Interview: Abdulla Al Karam
To what extent is demand keeping up with the growing supply of private schools?
ABDULLA AL KARAM: Demand is a function of two factors in Dubai: natural population increase and immigration. The former grows at 3-5% per annum, whereas the latter increases at approximately 5%, fuelling a relatively steady need for new facilities. In fact, in the 2006/07 academic year there was a shortage of schools and many parents were faced with long waiting lists. Since then, there has been considerable investment in the space, with an average of 10 schools opening each year. The pinnacle came during the 2015/16 academic year, when 15 new schools came on-line. While this has created some excess supply in the system, we see it as a positive thing. When more schools open, parents have more options, and the resulting competition tends to bring improvements in quality. If supply is growing by 15-20%, as it did in 2015/16, the onus is on schools to attract students, as opposed to on students to find space in a school. Before, competition meant a race to build the best infrastructure, such as swimming pools, but increasingly it is being directed towards curriculum and teaching improvements. There has already been a rise in average performance levels across a number of quality metrics, and schools are providing the best teachers with better packages in order to retain them.
Will the increased number of competing schools lead to reduced prices for students?
AL KARAM: It is unlikely that education costs will decline significantly going forward, as the market tends to equate price reductions with cuts to quality. That said, given the increased competition, schools are having to work harder to retain students and attract new ones, increasingly utilising financial incentives such as discounts. Some institutions have introduced loyalty programmes for families with multiple students, while others are locking in fees at matriculation until graduation. These and other retention-related incentives bring prices down for students and are likely to remain popular given the current, competitive market conditions.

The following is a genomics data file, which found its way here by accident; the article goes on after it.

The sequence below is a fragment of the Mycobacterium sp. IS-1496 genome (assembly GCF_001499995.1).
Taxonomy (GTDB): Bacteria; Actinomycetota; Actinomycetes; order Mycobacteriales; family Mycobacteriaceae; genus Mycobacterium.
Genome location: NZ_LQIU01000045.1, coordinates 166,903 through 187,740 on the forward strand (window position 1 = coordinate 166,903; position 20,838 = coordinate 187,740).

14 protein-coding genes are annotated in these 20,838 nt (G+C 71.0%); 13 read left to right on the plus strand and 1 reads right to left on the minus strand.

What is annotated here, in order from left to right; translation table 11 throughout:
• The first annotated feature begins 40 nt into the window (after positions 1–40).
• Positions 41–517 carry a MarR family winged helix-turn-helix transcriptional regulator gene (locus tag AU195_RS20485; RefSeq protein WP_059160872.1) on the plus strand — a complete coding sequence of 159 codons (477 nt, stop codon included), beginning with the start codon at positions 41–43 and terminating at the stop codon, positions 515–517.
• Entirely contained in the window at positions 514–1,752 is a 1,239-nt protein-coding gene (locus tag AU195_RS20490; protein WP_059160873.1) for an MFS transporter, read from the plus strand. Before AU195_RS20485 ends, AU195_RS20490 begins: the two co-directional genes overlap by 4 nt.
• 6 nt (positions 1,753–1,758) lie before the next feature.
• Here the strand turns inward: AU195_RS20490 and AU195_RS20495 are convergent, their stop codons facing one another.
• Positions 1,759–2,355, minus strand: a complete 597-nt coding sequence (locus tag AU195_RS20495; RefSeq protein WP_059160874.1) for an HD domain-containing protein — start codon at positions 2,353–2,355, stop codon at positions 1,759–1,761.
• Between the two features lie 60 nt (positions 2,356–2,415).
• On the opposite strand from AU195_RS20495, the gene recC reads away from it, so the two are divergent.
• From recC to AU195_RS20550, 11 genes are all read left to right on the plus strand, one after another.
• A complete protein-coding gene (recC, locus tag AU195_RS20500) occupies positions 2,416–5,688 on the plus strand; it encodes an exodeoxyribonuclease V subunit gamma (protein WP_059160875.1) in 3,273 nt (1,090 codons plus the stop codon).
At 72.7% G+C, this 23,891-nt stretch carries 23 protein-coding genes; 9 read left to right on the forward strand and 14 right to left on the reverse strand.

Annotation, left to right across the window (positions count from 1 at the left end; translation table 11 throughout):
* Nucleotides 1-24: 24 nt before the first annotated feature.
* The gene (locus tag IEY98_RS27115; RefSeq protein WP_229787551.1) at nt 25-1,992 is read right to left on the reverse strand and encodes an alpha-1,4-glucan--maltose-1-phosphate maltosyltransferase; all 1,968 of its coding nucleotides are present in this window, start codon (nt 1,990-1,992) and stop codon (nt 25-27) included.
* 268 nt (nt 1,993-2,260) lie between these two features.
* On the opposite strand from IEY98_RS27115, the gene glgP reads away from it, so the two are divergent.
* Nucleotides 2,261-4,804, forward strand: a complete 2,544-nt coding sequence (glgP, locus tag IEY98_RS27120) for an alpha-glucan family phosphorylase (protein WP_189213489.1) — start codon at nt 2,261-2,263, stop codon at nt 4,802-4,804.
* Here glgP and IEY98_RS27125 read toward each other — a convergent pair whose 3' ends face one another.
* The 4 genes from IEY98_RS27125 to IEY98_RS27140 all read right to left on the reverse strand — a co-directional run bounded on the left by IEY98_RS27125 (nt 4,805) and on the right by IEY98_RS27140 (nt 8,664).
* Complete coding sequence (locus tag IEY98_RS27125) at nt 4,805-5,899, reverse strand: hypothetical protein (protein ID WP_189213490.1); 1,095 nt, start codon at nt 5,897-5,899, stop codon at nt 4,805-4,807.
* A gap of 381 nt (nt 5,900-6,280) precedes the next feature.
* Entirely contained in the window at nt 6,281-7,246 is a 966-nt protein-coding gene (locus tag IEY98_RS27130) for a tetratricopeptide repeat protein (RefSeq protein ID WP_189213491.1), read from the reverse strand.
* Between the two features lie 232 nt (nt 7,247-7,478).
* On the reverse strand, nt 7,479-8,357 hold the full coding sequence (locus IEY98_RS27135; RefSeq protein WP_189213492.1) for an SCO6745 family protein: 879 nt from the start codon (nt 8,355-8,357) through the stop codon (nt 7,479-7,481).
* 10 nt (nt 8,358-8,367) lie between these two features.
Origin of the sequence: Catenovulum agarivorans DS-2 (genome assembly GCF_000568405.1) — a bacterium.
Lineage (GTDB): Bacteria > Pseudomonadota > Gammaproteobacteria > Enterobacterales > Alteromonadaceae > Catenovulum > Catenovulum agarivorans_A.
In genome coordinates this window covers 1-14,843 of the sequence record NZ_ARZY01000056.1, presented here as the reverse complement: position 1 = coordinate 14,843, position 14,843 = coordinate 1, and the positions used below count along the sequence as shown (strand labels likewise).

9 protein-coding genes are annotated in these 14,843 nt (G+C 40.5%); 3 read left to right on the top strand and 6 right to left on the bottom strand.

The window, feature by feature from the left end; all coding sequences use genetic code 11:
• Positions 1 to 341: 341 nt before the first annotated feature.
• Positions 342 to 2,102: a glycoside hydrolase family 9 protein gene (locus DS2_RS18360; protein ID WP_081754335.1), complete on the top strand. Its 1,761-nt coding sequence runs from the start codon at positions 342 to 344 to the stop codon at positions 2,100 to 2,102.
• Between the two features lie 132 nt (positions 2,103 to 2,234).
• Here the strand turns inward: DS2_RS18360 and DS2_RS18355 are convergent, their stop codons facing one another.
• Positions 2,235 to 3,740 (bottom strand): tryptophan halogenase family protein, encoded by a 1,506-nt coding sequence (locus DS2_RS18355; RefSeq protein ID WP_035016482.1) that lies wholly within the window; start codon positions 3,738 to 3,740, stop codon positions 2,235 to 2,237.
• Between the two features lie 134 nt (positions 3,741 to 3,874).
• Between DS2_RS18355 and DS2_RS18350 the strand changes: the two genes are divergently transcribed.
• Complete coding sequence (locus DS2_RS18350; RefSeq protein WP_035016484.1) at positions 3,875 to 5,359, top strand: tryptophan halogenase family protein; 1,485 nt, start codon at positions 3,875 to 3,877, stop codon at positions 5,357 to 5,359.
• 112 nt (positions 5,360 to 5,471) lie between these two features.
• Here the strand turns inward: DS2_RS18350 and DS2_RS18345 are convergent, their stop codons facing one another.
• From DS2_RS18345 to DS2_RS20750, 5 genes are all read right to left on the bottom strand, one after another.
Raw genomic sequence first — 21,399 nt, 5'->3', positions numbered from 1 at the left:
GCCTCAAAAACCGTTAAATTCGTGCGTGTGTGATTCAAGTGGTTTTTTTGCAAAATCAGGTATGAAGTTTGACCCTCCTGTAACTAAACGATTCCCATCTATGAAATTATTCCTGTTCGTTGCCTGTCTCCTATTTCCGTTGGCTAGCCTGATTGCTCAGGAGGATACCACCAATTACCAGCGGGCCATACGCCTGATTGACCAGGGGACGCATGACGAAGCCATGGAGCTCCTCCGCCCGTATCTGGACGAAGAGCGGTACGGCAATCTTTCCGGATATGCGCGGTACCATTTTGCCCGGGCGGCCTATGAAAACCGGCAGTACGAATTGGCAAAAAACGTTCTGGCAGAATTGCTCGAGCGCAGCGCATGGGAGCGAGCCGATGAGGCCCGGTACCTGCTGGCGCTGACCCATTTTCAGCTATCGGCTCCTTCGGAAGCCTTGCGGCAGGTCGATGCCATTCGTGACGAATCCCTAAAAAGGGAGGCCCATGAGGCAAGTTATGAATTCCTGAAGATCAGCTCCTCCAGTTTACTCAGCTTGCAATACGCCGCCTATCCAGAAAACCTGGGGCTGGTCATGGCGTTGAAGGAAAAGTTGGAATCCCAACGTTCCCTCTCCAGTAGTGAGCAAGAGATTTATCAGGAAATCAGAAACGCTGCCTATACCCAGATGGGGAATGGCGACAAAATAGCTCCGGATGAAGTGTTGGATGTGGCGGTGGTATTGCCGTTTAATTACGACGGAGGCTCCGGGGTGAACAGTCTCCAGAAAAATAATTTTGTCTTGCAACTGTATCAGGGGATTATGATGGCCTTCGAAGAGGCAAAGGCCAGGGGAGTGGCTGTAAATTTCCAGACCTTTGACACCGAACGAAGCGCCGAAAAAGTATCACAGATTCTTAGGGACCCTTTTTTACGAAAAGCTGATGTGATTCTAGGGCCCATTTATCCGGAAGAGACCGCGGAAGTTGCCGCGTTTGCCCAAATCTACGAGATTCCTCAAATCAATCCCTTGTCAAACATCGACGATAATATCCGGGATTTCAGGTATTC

How can investors be best incentivised to develop schools for middle-income families?
AL KARAM: For a long time, investors targeted only the high-end fee scale, but this is changing as dividends in the space are not as high and as easy to come by as they once were. Competition has increased, and costs – especially for land and construction – are not coming down, thereby squeezing margins. Double-digit returns and a return on investment within 3-5 years, which was common during the boom, is no longer the norm. That said, good projects, especially those targeted at underserved segments such as the mid-tier, can still make returns close to 8%, an attractive proposition for many investors. The education sector, like Dubai’s economy in general, is maturing, meaning lower, but more sustainable yields on investment, which is a positive development overall.
What initiatives are schools taking in line with the government’s happiness agenda?
AL KARAM: In the past, schools have focused on improving outcomes through curriculum and teaching upgrades, and we have seen them make great strides on many metrics and international benchmarks. Now they are also concentrating on other ways to improve education. The happiness and positivity agenda encourages schools to think about the well-being of their students as a key component of education. Multiple studies have shown that students who are happy and more engaged in their communities perform much better in the classroom. For the first time in Dubai, we are running the five-year Dubai Student Well-being Census, which will include 75,000 children from grades six to nine. The results will enable us and schools to put together more effective policies to improve the well-being of every student in the country.
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